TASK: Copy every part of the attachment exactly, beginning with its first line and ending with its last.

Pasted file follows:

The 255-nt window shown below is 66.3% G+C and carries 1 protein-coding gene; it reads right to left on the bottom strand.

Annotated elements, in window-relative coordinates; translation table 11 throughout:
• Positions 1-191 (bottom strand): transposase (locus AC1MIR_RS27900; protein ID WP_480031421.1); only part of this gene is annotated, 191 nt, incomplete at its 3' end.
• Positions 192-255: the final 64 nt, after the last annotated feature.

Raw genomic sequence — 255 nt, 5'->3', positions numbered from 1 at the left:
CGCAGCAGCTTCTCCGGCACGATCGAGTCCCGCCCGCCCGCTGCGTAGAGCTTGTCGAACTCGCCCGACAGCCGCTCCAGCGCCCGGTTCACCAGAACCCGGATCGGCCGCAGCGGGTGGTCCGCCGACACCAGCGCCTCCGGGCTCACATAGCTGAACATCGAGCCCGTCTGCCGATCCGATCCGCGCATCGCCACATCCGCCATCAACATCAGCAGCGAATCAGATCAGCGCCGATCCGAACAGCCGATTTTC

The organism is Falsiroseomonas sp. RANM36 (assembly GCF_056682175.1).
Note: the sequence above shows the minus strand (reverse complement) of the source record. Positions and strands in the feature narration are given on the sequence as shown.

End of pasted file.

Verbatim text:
The 255-nt window shown below is 66.3% G+C and carries 1 protein-coding gene; it reads right to left on the bottom strand.

Annotated elements, in window-relative coordinates; translation table 11 throughout:
• Positions 1-191 (bottom strand): transposase (locus AC1MIR_RS27900; protein ID WP_480031421.1); only part of this gene is annotated, 191 nt, incomplete at its 3' end.
• Positions 192-255: the final 64 nt, after the last annotated feature.

Raw genomic sequence — 255 nt, 5'->3', positions numbered from 1 at the left:
CGCAGCAGCTTCTCCGGCACGATCGAGTCCCGCCCGCCCGCTGCGTAGAGCTTGTCGAACTCGCCCGACAGCCGCTCCAGCGCCCGGTTCACCAGAACCCGGATCGGCCGCAGCGGGTGGTCCGCCGACACCAGCGCCTCCGGGCTCACATAGCTGAACATCGAGCCCGTCTGCCGATCCGATCCGCGCATCGCCACATCCGCCATCAACATCAGCAGCGAATCAGATCAGCGCCGATCCGAACAGCCGATTTTC

The organism is Falsiroseomonas sp. RANM36 (assembly GCF_056682175.1).
Note: the sequence above shows the minus strand (reverse complement) of the source record. Positions and strands in the feature narration are given on the sequence as shown.